JB Pritzker signs bill limiting lawsuit filings challenging executive orders to two counties

Illinois Paid Leave
Illinois Gov. J.B. Pritzker looks out over the crowd during the Illinois Paid Leave bill signing ceremony Monday, March 13, 2023, in Chicago. (AP Photo/Charles Rex Arbogast) Charles Rex Arbogast/AP

JB Pritzker signs bill limiting lawsuit filings challenging executive orders to two counties

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Gov. J.B. Pritzker (D-IL) signed a law on Tuesday requiring all lawsuits that seek to challenge the constitutionality of Illinois executive orders or state laws to be filed in only two counties.

The law now requires lawsuits of that nature to be filed in Cook and Sangamon counties. The bill passed along party lines, and Democrats praised the bill as a prevention method for biased rulings.

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The two counties are home to the most politically significant cities in Illinois. Cook County houses Chicago, and Sangamon County is home to Springfield — the state capital.

Democrats who supported the legislation believe the law will prevent people from filing a lawsuit in whichever county they believe will give them the most favorable ruling. They also argued the law will conserve resources for the attorney general’s office, which represents the state in court.

Lawsuits have been filed against Pritzker’s executive orders, and many have been related to either pandemic-era ordinances or recently-enacted laws relating to eliminating cash bail and banning certain semi-automatic firearms and high-capacity ammunition magazines.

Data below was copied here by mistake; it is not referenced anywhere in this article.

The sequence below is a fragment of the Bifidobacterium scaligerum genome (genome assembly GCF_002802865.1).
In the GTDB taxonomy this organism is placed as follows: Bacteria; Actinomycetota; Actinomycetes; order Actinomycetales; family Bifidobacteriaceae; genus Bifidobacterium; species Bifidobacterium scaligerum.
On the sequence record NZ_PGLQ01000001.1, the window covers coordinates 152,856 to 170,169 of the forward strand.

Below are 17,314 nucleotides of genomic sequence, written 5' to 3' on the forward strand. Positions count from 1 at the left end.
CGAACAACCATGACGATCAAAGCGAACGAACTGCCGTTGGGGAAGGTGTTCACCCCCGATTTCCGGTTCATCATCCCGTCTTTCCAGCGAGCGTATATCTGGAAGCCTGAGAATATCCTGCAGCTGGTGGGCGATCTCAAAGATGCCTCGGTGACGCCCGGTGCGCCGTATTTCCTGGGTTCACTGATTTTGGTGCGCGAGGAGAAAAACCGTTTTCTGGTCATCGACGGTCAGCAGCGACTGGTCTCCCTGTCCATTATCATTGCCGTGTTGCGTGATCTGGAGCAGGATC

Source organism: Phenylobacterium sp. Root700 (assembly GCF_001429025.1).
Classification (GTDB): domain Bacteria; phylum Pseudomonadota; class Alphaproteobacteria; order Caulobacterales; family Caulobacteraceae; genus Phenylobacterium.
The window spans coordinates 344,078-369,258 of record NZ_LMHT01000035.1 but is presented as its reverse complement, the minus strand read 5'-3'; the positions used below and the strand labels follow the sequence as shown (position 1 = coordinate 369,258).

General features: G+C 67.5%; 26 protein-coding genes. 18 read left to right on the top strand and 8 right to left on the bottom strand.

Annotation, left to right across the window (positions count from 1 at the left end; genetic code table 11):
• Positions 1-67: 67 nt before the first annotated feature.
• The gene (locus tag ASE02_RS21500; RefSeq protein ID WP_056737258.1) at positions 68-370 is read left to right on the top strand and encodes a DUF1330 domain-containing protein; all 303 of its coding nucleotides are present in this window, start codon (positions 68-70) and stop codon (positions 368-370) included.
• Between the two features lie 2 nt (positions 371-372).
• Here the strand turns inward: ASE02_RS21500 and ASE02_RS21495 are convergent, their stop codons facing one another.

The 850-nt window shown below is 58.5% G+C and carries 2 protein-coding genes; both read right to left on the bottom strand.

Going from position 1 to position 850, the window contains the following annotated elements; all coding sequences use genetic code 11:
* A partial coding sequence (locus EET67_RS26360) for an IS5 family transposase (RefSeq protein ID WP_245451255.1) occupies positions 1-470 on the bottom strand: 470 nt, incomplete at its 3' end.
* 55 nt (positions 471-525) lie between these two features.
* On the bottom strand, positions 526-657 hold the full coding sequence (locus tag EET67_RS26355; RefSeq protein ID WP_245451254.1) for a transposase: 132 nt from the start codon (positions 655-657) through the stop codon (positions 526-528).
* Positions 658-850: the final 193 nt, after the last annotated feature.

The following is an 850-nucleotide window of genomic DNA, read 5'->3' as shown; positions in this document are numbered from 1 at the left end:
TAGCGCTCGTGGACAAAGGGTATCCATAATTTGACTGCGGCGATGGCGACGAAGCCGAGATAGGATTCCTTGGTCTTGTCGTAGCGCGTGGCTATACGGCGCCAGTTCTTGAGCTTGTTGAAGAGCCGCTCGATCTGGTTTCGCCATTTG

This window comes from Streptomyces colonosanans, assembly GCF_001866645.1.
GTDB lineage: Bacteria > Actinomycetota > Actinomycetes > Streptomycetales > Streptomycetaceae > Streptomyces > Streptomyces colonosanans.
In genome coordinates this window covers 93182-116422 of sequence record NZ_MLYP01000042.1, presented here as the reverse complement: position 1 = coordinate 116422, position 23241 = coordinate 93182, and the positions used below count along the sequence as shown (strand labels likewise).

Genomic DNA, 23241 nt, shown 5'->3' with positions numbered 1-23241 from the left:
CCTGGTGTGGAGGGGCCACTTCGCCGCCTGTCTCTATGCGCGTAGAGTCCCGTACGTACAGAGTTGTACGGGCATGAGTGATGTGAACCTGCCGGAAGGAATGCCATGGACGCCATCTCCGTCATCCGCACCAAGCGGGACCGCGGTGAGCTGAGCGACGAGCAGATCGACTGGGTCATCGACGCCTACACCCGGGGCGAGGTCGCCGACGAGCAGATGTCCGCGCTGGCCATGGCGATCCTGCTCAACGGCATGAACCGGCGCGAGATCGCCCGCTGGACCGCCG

Pritzker signed the gun ban into law on Jan. 10, and the lawsuit from groups challenging the law is headed to an appeals court for arguments. The U.S. Supreme Court declined to halt the ban while it is being considered.

Republicans and opponents of the lawsuit law have decried the measure as a power ploy from the Democrats.

State Senate Republican Leader John Curran said in a statement via the Chicago Tribune on Tuesday that it “is clearly an attempt by the governor and the attorney general to send constitutional challenges to courts that they believe will be more favorable to the Administration.”

“In doing so, they are discrediting judges in suburban and downstate Illinois, and creating geographic barriers to citizens accessing our court system,” Curran said.

Republican state Rep. Dan Caulkins, who was one of several who joined the gun ban lawsuit, objected to the bill on the floor in May.

“They pass unconstitutional laws to make law-abiding citizens criminals, and then they make those same citizens travel hundreds of miles to a kangaroo court that they control,” Caulkins said of Democrats at the time. “Tyrants are always the same, whether kings or lawless Chicago politicians.”

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Cook County state attorney’s office is currently under the direction of Kim Foxx, who announced in April that she would not be seeking reelection for a third term. She has been knocked for her approach to prosecution, with critics saying she is soft on crime, and her handling of high-profile cases over the years.

Dan Wright, the state’s attorney for Sangamon County, is a Republican. The circuit court in the county is held by a Republican majority of judges as well.

© 2023 Washington Examiner

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